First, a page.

As Kay quoted me, there is the possibility to camp behind the auditorium/shop in our sandy parking lot, though you would likely need your own extension cord if you think you might need power at night. We have a trailer parked behind the auditorium for the PEP1 event happening right now that is plugged in to our outdoor outlet at the back. Other attendees moved their vehicles to give the trailer the closest access so the trailer's extension cord could reach that outlet.

For the PDC and ATC, plugging in at the back of the auditorium becomes slightly more challenging because we usually put a dishwashing and coffee/tea station under a canopy out where that trailer is currently parked. The coffee and tea will be taking up some of the outlet space for the morning hours.

Does that help?


 
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Ok, I have one more question. Still trying to work out the details, but for now I’m leaning toward having my mom stay at home with my children rather than bringing them along. This only leaves one unsettled issue - would there be a freezer where I could store my breast milk for the duration of the PDC? I’m assuming that I won’t have time to keep running to town for ice to keep it in a cooler, plus it will go bad after 2 weeks in a cooler, no matter how much ice I put in it.
Sorry to be such a pain.
 
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Lulubelle Davis wrote:Ok, I have one more question. Still trying to work out the details, but for now I’m leaning toward having my mom stay at home with my children rather than bringing them along. This only leaves one unsettled issue - would there be a freezer where I could store my breast milk for the duration of the PDC? I’m assuming that I won’t have time to keep running to town for ice to keep it in a cooler, plus it will go bad after 2 weeks in a cooler, no matter how much ice I put in it.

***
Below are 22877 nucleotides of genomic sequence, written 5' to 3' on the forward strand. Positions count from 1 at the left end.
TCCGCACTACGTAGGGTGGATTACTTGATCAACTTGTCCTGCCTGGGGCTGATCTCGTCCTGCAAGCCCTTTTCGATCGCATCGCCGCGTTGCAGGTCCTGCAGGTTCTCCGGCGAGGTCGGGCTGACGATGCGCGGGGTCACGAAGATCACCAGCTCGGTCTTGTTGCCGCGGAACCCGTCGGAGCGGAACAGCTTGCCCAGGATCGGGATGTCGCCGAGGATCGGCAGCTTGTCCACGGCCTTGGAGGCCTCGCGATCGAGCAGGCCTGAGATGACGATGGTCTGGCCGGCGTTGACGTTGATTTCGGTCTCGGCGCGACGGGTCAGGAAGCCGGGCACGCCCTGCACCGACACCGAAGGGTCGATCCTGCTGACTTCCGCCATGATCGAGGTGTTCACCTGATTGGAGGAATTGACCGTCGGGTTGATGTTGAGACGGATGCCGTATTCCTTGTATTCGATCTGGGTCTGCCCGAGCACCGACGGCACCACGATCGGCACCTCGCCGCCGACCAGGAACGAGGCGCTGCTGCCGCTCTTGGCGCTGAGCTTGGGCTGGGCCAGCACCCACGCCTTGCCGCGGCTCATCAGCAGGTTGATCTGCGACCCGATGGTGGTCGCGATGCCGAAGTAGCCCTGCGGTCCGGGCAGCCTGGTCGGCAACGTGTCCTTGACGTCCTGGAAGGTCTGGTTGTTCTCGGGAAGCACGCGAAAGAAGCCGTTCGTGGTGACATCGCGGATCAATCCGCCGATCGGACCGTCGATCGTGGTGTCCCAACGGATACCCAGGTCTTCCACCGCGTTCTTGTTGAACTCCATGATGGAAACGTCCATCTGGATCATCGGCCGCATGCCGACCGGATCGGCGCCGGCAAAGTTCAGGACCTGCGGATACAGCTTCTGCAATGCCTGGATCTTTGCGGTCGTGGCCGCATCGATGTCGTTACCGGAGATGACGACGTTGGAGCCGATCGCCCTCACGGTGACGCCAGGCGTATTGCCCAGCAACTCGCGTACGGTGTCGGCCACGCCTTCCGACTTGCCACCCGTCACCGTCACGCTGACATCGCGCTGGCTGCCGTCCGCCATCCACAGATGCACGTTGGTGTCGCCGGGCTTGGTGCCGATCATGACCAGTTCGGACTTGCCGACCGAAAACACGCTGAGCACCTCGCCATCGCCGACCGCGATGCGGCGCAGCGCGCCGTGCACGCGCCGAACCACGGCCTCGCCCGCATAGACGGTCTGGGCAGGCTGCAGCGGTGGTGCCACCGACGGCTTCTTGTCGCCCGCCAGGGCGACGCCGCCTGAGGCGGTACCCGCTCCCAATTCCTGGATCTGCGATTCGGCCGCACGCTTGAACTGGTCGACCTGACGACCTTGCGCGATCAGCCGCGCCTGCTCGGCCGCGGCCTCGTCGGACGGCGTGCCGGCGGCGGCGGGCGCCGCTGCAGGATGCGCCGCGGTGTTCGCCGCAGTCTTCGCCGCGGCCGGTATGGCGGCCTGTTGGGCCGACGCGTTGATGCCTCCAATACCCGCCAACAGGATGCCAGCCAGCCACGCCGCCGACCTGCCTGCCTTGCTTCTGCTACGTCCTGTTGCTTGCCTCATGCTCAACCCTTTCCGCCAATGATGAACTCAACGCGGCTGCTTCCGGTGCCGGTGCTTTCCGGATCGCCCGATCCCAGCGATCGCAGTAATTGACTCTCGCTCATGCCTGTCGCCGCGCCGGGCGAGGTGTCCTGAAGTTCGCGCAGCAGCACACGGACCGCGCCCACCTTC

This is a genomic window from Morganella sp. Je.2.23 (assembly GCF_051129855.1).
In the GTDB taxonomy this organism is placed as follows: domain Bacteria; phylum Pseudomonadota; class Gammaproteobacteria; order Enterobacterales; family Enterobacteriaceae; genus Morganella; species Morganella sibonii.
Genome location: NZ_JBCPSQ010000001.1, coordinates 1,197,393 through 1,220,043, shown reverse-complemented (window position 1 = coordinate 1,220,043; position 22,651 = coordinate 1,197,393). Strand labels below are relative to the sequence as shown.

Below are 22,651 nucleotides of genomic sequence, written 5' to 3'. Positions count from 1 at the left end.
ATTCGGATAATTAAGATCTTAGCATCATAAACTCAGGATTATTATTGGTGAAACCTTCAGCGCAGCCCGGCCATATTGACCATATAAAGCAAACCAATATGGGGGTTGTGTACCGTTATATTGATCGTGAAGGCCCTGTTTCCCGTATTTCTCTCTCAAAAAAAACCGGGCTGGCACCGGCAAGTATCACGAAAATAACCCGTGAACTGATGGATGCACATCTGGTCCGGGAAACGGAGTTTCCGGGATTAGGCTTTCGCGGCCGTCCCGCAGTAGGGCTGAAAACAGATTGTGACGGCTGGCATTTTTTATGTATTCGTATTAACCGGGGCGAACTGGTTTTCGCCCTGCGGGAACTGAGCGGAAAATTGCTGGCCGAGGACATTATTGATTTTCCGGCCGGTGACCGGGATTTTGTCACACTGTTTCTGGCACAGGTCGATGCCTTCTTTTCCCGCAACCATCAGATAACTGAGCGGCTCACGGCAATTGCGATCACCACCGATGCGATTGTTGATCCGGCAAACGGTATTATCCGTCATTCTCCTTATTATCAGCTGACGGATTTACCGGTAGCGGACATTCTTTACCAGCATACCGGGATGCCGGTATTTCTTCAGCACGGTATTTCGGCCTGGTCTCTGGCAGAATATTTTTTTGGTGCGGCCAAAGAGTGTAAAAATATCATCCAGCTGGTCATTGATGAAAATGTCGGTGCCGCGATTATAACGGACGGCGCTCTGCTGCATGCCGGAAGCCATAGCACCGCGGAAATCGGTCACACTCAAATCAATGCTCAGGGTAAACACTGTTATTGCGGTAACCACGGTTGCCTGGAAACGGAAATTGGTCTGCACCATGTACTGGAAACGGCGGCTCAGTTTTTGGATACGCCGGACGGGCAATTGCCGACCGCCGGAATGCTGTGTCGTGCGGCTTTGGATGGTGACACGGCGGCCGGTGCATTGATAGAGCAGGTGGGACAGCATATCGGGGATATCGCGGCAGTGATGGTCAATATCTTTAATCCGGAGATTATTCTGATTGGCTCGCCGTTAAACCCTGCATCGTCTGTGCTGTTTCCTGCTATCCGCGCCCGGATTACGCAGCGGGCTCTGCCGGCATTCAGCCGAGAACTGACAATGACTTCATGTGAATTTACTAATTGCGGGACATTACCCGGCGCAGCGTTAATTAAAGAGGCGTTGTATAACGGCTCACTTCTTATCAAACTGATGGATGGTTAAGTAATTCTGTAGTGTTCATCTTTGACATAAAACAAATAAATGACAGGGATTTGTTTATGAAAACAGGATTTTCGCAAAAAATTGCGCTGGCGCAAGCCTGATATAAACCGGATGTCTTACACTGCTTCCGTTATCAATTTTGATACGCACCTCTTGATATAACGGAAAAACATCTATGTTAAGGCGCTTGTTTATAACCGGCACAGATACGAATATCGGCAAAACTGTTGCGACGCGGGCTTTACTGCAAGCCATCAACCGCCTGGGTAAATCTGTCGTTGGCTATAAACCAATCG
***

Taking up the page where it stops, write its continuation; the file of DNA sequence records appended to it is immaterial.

Sorry to be such a pain.


Hi Lulubelle, you're not being a pain! In general, we tell participants that we do not have room in our fridges or freezers for personal food. We usually do have a bit of room for folks to refreeze their ice things (like "blue ice" or a water filled plastic bottle) for their coolers, so we might be able to give you tiny bit of space (less than a small cooler's worth of space).

 
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WE STILL HAVE TICKETS FOR THE 2019 PDC!!!

Purchase your tickets HERE!

Visit the official PDC page HERE


 
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Jocelyn Campbell wrote:Note that the main web page, https://richsoil.com/pdc.jsp, with the schedule, mentions the tour on the Saturday before the PDC starts. Now, we've added another tour option on the Sunday after.

Tours are:
June 15, Saturday
or
June 30, Sunday


Tours start promptly at 9:30 a.m. and meet behind the shop/auditorium (in Arrakis) to get started. If you are late, you could miss the group. Pack your own lunch for a lunch break (we won't have meals going for the PDC or ATC on these days), and the tour resumes after lunch. Be prepared for uneven and steep ground at times, and being outdoors in Montana weather. We used to do the tour in about three to four hours (cue the Gilligan's Island theme song!), though now it takes about 6 hours, and can even be 8 hours long if there are a lot of questions.


Let's have a pot luck after the tour - 6 p.m. in the auditorium! Dining at Paul's table won't be happening on the tour dates, so let's share a meal together, whether or not you were able to go on the tour.

 
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A reminder to all attendees:  you have all now been invited to a private forum (named 'wheaton labs pdc') where, among many things, Alan has been setting up internet meetings, and has some links to suggested reading before the course. Please take a look!

 
Coco Newlon
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wheaton labs 2019 PDC is going great!!!

Here photo's:





















Prep for food!


Food time!!!